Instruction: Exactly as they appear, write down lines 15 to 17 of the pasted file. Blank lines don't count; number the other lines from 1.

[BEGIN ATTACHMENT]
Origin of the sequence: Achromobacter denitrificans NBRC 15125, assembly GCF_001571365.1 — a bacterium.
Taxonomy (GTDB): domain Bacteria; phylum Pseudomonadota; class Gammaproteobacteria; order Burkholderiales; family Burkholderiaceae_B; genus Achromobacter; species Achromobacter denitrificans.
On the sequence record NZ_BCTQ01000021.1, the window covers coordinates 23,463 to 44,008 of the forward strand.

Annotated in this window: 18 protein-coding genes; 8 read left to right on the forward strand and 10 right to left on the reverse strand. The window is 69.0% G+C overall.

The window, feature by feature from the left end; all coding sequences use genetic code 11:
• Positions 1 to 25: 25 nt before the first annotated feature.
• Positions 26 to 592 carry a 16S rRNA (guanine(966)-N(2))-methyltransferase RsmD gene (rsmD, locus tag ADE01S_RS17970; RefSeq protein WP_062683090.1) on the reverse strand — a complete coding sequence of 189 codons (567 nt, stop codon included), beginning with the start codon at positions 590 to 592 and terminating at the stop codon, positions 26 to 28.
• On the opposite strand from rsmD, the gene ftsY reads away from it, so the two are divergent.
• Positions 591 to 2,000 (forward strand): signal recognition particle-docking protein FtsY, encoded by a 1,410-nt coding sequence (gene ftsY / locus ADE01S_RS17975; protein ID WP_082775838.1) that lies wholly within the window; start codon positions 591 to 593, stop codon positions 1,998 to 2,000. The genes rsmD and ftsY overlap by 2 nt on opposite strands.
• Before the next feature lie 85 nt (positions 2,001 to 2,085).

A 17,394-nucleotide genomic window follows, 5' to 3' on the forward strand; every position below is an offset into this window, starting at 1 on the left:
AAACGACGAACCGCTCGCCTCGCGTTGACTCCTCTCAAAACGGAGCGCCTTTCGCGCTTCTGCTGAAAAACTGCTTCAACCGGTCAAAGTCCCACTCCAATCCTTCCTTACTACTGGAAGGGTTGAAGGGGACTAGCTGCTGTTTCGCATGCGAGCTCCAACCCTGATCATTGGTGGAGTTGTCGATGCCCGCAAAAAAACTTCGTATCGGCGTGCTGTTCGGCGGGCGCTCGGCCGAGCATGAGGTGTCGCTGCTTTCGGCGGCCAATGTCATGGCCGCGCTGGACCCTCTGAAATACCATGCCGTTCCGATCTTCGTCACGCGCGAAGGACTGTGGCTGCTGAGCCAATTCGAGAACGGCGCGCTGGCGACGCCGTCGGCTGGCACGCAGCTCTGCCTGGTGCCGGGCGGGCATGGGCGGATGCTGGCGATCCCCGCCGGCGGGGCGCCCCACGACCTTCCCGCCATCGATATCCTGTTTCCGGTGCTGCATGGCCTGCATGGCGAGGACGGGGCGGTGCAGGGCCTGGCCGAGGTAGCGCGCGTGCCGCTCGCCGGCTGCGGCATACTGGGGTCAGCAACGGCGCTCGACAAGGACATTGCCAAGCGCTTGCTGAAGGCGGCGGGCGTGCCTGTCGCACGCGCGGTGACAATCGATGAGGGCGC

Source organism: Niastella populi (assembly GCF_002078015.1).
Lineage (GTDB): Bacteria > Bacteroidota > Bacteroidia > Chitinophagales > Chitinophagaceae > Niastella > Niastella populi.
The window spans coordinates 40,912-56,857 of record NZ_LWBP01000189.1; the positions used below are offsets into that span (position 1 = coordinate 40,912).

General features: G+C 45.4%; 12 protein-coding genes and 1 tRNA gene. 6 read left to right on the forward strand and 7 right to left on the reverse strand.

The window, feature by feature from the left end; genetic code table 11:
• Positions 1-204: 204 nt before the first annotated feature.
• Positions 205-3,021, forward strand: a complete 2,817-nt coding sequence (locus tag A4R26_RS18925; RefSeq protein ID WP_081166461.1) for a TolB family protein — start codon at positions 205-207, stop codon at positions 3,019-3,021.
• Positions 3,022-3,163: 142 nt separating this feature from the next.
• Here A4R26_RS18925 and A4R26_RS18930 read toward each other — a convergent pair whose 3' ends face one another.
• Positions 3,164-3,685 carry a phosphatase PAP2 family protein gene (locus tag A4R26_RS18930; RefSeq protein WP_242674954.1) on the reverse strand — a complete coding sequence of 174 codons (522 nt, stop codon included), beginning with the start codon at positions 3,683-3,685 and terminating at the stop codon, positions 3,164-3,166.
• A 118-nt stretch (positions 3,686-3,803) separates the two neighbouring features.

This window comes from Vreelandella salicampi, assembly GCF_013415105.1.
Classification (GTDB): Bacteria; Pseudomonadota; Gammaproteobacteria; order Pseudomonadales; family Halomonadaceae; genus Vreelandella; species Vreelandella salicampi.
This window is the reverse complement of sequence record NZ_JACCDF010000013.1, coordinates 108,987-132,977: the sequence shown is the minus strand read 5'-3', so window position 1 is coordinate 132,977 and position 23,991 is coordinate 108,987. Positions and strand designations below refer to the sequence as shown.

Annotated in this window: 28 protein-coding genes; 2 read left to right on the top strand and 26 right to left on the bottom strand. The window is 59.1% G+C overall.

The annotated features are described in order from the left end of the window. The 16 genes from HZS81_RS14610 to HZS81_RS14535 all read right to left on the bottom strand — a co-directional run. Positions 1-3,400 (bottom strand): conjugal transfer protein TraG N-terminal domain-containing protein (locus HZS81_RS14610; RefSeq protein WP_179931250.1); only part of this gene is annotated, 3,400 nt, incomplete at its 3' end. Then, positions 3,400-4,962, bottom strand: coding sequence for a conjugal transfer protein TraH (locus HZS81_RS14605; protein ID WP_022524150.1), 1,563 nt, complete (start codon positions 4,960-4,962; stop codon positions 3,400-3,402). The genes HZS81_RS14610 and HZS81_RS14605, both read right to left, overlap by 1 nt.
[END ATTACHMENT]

The window spans coordinates 40,912-56,857 of record NZ_LWBP01000189.1; the positions used below are offsets into that span (position 1 = coordinate 40,912).

General features: G+C 45.4%; 12 protein-coding genes and 1 tRNA gene. 6 read left to right on the forward strand and 7 right to left on the reverse strand.

The window, feature by feature from the left end; genetic code table 11: